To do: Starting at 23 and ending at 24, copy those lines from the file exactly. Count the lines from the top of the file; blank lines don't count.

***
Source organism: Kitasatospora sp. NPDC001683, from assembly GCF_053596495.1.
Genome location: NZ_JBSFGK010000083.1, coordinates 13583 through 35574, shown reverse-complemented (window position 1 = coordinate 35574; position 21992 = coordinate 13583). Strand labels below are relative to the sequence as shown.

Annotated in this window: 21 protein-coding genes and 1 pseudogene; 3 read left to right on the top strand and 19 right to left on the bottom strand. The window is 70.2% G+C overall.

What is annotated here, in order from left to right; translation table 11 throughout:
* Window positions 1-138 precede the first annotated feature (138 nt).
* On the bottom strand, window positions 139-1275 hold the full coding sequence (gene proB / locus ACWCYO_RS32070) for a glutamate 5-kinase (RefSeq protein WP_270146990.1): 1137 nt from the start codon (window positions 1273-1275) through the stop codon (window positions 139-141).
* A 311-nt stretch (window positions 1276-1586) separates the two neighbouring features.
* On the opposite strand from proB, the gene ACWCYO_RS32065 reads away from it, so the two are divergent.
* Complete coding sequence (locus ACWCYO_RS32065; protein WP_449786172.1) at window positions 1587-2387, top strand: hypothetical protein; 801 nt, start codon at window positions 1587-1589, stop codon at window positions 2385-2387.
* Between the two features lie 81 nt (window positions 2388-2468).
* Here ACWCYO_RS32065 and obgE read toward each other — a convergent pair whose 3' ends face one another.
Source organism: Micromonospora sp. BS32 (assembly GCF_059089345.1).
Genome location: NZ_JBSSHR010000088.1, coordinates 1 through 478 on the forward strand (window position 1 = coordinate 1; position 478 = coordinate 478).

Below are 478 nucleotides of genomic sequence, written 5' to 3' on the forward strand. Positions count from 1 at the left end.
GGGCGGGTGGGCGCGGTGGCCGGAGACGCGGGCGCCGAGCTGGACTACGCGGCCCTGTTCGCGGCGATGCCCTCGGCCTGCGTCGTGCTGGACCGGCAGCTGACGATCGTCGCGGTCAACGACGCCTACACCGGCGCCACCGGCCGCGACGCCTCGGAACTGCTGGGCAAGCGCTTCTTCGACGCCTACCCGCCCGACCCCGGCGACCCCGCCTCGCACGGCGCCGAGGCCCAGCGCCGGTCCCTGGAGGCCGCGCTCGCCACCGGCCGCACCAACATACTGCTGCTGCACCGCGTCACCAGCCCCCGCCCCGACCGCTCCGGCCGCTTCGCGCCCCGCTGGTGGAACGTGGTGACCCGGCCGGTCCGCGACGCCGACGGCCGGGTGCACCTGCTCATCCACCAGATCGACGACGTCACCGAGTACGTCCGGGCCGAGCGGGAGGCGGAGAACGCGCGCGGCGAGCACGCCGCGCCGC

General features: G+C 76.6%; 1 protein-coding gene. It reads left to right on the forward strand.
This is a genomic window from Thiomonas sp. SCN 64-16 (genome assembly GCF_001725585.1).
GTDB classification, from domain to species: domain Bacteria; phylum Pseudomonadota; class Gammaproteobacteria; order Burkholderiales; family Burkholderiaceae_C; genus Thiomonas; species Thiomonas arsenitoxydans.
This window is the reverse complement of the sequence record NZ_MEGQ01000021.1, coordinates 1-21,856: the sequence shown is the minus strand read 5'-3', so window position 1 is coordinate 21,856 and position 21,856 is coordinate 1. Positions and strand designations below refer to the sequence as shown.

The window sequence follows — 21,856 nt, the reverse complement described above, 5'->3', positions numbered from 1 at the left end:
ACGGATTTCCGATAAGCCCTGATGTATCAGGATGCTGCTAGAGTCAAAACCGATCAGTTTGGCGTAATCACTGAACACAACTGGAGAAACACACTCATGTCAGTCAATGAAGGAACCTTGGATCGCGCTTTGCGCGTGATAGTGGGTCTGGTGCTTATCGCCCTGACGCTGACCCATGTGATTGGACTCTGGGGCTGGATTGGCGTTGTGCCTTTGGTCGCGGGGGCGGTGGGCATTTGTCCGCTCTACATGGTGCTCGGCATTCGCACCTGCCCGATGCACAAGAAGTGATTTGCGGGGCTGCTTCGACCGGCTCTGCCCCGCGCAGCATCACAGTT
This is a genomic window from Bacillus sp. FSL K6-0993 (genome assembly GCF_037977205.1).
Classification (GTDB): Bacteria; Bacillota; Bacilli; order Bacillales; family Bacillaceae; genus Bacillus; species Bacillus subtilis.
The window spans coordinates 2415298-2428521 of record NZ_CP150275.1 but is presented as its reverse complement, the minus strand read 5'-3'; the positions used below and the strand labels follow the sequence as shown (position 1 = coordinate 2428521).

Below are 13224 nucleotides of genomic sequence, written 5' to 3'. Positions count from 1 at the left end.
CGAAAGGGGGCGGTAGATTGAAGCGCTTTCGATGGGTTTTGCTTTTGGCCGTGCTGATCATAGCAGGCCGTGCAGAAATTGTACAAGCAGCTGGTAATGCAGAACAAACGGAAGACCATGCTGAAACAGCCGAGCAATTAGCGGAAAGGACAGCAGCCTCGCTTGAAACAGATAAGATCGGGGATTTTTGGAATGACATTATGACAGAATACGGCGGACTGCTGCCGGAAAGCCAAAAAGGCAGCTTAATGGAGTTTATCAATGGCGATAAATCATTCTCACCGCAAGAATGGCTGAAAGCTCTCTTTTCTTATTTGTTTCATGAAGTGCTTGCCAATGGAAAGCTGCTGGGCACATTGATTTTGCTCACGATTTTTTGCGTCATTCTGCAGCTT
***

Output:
Classification (GTDB): Bacteria; Bacillota; Bacilli; order Bacillales; family Bacillaceae; genus Bacillus; species Bacillus subtilis.
The window spans coordinates 2415298-2428521 of record NZ_CP150275.1 but is presented as its reverse complement, the minus strand read 5'-3'; the positions used below and the strand labels follow the sequence as shown (position 1 = coordinate 2428521).